What this means in practice is that we often have to tolerate comments
actions which may offend, but that fail to cause harm.
contrast, if all
it takes for an individual professor or for an entire Department to be
guilty of harassment or discrimination is that some person or persons
offended, then freedom of speech is inevitably threatened. After all,
McEwen report shows, almost any comment in any context might be viewed
someone to be offensive. And because offense is necessarily a
matter, there will be no end to the number of unjustified allegations
harassment and discrimination under such circumstances. Like issues of
generally, the much discussed “ideally positive teaching environment”
is not a
matter appropriate for legislation.
this, it has
been this type of reasoning that infects the mind-set of many
harassment offices across the country. At a number of universities the
situation has degenerated to such an extent that professors often feel
they have much less academic freedom today than they once enjoyed. They
are able to exercise much less freedom of speech than the newspaper
and editorialists who now comment upon their plight, or than the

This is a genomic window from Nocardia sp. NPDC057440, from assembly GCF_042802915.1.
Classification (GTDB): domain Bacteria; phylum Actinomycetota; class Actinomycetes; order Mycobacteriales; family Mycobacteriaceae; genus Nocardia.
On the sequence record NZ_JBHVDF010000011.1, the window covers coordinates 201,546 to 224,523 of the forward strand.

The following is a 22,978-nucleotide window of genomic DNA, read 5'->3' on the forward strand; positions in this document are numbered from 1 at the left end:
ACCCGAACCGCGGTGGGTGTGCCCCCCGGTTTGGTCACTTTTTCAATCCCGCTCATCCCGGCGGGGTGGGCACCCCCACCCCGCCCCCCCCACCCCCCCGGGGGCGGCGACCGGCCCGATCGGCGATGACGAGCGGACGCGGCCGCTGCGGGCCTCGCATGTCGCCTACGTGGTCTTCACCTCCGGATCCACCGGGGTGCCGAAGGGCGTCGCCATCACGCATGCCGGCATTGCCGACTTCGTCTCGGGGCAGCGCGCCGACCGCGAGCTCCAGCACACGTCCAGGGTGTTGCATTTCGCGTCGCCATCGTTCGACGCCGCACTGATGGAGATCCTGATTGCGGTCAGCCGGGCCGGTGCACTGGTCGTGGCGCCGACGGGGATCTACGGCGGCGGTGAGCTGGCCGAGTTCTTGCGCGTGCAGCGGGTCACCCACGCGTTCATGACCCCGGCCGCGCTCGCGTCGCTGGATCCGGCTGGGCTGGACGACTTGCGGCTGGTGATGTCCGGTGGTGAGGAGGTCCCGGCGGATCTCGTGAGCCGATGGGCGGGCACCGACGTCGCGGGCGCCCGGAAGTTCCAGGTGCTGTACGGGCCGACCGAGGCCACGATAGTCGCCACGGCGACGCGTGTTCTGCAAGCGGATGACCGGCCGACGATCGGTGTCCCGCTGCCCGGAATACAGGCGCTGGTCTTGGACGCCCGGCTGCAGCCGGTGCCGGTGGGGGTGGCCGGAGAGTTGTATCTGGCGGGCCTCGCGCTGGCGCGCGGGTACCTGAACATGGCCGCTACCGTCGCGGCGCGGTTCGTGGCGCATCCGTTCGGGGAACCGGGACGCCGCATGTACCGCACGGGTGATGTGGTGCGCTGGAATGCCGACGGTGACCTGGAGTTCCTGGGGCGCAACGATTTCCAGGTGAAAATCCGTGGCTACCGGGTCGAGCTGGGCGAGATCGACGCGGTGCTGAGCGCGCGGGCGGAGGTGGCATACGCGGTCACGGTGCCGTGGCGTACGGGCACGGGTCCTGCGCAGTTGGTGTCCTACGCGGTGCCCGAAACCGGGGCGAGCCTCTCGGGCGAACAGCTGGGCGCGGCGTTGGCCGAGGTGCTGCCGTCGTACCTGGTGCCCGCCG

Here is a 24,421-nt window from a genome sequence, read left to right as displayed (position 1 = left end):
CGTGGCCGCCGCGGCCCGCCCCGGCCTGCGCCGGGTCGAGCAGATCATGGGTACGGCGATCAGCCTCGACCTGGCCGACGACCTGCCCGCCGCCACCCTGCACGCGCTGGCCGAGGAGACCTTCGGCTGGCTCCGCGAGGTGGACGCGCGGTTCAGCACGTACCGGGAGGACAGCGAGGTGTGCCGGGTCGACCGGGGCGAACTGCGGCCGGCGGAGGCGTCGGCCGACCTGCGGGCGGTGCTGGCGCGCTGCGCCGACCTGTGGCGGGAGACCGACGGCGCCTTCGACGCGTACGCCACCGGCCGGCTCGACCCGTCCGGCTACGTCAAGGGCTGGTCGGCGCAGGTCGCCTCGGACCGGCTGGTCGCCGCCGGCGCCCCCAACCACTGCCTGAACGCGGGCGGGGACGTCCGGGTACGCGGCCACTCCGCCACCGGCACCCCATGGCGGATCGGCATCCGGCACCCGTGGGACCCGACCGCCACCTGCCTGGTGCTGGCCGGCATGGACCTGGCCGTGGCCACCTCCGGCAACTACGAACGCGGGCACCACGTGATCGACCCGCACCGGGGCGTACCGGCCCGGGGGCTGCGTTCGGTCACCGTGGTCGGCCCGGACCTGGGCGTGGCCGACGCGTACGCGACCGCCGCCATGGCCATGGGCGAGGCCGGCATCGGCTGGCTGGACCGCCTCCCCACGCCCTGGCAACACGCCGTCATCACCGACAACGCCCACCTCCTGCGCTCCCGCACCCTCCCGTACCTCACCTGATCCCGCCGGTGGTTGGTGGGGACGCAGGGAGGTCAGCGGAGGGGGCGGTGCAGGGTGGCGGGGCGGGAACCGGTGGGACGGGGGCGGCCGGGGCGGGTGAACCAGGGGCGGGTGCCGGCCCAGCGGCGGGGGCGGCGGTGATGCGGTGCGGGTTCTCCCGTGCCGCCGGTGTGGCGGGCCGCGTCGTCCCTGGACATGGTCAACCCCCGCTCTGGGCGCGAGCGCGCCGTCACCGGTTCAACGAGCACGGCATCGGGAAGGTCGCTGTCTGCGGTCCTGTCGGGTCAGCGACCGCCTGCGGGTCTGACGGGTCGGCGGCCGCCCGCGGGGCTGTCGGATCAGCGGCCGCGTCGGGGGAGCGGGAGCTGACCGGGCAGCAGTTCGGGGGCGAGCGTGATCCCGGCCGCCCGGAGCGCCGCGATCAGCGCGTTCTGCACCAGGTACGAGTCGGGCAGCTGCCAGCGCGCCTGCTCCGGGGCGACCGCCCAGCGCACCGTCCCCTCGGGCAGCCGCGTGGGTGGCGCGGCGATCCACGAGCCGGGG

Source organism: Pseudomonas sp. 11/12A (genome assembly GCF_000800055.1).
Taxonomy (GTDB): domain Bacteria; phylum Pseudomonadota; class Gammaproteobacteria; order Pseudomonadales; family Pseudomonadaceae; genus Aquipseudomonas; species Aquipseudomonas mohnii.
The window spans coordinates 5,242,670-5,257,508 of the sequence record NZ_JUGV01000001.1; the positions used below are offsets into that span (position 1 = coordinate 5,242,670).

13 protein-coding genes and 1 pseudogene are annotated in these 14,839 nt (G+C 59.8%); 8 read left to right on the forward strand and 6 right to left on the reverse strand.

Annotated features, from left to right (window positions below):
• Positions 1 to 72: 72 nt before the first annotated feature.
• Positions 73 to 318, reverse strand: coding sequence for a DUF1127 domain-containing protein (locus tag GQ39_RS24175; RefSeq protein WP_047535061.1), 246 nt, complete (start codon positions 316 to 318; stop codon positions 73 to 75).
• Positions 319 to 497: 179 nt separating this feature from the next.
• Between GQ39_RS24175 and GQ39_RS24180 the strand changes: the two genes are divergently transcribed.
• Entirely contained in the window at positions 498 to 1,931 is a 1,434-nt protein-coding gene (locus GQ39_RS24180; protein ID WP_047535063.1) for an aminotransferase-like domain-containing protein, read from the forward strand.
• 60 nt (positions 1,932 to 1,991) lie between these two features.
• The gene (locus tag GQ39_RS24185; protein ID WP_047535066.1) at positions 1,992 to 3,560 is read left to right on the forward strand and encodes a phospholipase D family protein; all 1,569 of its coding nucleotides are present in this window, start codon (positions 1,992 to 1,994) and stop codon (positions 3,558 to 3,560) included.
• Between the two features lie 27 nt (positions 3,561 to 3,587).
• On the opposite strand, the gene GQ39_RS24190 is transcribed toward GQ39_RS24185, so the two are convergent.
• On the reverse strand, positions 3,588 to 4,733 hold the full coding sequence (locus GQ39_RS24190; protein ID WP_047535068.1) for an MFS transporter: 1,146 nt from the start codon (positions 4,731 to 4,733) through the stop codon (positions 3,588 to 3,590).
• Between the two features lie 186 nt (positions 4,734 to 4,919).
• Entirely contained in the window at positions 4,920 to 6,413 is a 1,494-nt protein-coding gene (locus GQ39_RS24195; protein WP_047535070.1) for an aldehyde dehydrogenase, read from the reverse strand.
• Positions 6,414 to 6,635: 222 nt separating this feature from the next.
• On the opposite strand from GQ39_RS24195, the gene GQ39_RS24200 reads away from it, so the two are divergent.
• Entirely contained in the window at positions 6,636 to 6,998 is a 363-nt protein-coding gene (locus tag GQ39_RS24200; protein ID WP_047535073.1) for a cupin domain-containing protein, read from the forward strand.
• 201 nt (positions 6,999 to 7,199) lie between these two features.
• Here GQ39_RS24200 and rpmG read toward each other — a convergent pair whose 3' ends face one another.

writers of a
typical episode of the television show Roseanne.
which comments may or may not cause offense takes on major proportions
minds of many university instructors.
someone such as
myself who stands up nine times a week to lecture to between 100 and
undergraduates, this issue becomes crucial. Of those several hundred
how many might take offense at the fact that some article or book is
not) included on a required reading list? Of the many students whose
exams I grade, how many may become offended by the fact that I haven’t
their views about abortion (either pro or con), or about Naziism
(either pro or
con), or about why the earth is flat (either pro or con) as seriously
might have hoped?
This is not some idle concern. In a
philosophy course that discusses the merits of abortion on demand or
or religious fundamentalism, some people will inevitably take offense
material under discussion, no matter how carefully or sensitively it is
presented. The same will be true in an English course where the reading
includes authors ranging from Margaret Atwood to Kurt Vonnegut. It will
true in a psychology course that discusses differences between the
such courses, contrary opinions are not occasional occurrences, they
norm and the fact that some people will find some remarks or writings
topics offensive is inevitable. Trying to decide whether such offense
well-founded soon becomes a fool’s game.
identifying discrimination and harassment with actions or comments that
subjective offense are thus perfectly predictable. Some university
will modify their course curricula to avoid possibly offensive topics.
will simply stop teaching certain courses, opting instead for less
end, it will
not simply be the professors and students who suffer from such
but society as a whole.
teaches in the Department of Philosophy at the University